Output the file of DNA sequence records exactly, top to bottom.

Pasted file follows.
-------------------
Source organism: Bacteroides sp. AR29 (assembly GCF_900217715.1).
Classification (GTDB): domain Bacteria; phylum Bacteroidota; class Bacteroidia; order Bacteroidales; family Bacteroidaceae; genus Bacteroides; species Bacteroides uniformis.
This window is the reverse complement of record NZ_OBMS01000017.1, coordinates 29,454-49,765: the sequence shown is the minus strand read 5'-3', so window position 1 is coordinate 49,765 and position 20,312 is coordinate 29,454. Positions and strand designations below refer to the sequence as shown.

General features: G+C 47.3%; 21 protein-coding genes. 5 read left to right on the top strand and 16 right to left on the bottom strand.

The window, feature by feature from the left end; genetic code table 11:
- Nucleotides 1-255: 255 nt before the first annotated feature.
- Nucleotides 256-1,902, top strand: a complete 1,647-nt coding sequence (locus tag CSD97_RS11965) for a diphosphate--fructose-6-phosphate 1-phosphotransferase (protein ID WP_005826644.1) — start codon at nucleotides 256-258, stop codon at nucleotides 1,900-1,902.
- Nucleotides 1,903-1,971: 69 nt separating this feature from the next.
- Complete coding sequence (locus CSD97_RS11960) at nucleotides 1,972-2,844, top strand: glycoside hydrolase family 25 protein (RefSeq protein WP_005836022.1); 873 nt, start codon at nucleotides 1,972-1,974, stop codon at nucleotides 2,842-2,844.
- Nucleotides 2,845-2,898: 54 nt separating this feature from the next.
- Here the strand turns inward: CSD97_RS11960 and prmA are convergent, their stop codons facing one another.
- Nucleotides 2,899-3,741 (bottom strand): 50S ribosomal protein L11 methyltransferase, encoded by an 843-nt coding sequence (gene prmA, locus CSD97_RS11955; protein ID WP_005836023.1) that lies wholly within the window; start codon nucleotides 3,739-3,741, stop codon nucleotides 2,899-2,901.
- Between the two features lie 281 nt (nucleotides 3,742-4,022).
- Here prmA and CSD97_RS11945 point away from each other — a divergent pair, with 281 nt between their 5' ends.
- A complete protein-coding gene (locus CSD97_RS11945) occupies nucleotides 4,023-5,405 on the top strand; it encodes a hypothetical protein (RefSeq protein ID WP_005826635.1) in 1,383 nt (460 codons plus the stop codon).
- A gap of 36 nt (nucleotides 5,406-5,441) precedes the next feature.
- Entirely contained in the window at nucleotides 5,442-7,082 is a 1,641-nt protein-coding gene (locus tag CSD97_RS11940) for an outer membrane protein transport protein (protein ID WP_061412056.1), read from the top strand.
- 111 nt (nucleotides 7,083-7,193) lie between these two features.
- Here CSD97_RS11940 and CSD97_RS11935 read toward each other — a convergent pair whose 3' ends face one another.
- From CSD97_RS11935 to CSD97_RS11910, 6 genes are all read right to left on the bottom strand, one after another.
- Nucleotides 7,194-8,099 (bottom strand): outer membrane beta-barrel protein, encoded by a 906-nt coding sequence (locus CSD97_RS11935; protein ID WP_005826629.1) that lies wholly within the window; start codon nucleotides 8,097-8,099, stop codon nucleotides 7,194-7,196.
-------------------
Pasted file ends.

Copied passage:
Source organism: Bacteroides sp. AR29 (assembly GCF_900217715.1).
Classification (GTDB): domain Bacteria; phylum Bacteroidota; class Bacteroidia; order Bacteroidales; family Bacteroidaceae; genus Bacteroides; species Bacteroides uniformis.
This window is the reverse complement of record NZ_OBMS01000017.1, coordinates 29,454-49,765: the sequence shown is the minus strand read 5'-3', so window position 1 is coordinate 49,765 and position 20,312 is coordinate 29,454. Positions and strand designations below refer to the sequence as shown.

General features: G+C 47.3%; 21 protein-coding genes. 5 read left to right on the top strand and 16 right to left on the bottom strand.

The window, feature by feature from the left end; genetic code table 11:
- Nucleotides 1-255: 255 nt before the first annotated feature.
- Nucleotides 256-1,902, top strand: a complete 1,647-nt coding sequence (locus tag CSD97_RS11965) for a diphosphate--fructose-6-phosphate 1-phosphotransferase (protein ID WP_005826644.1) — start codon at nucleotides 256-258, stop codon at nucleotides 1,900-1,902.
- Nucleotides 1,903-1,971: 69 nt separating this feature from the next.
- Complete coding sequence (locus CSD97_RS11960) at nucleotides 1,972-2,844, top strand: glycoside hydrolase family 25 protein (RefSeq protein WP_005836022.1); 873 nt, start codon at nucleotides 1,972-1,974, stop codon at nucleotides 2,842-2,844.
- Nucleotides 2,845-2,898: 54 nt separating this feature from the next.
- Here the strand turns inward: CSD97_RS11960 and prmA are convergent, their stop codons facing one another.
- Nucleotides 2,899-3,741 (bottom strand): 50S ribosomal protein L11 methyltransferase, encoded by an 843-nt coding sequence (gene prmA, locus CSD97_RS11955; protein ID WP_005836023.1) that lies wholly within the window; start codon nucleotides 3,739-3,741, stop codon nucleotides 2,899-2,901.
- Between the two features lie 281 nt (nucleotides 3,742-4,022).
- Here prmA and CSD97_RS11945 point away from each other — a divergent pair, with 281 nt between their 5' ends.
- A complete protein-coding gene (locus CSD97_RS11945) occupies nucleotides 4,023-5,405 on the top strand; it encodes a hypothetical protein (RefSeq protein ID WP_005826635.1) in 1,383 nt (460 codons plus the stop codon).
- A gap of 36 nt (nucleotides 5,406-5,441) precedes the next feature.
- Entirely contained in the window at nucleotides 5,442-7,082 is a 1,641-nt protein-coding gene (locus tag CSD97_RS11940) for an outer membrane protein transport protein (protein ID WP_061412056.1), read from the top strand.
- 111 nt (nucleotides 7,083-7,193) lie between these two features.
- Here CSD97_RS11940 and CSD97_RS11935 read toward each other — a convergent pair whose 3' ends face one another.
- From CSD97_RS11935 to CSD97_RS11910, 6 genes are all read right to left on the bottom strand, one after another.
- Nucleotides 7,194-8,099 (bottom strand): outer membrane beta-barrel protein, encoded by a 906-nt coding sequence (locus CSD97_RS11935; protein ID WP_005826629.1) that lies wholly within the window; start codon nucleotides 8,097-8,099, stop codon nucleotides 7,194-7,196.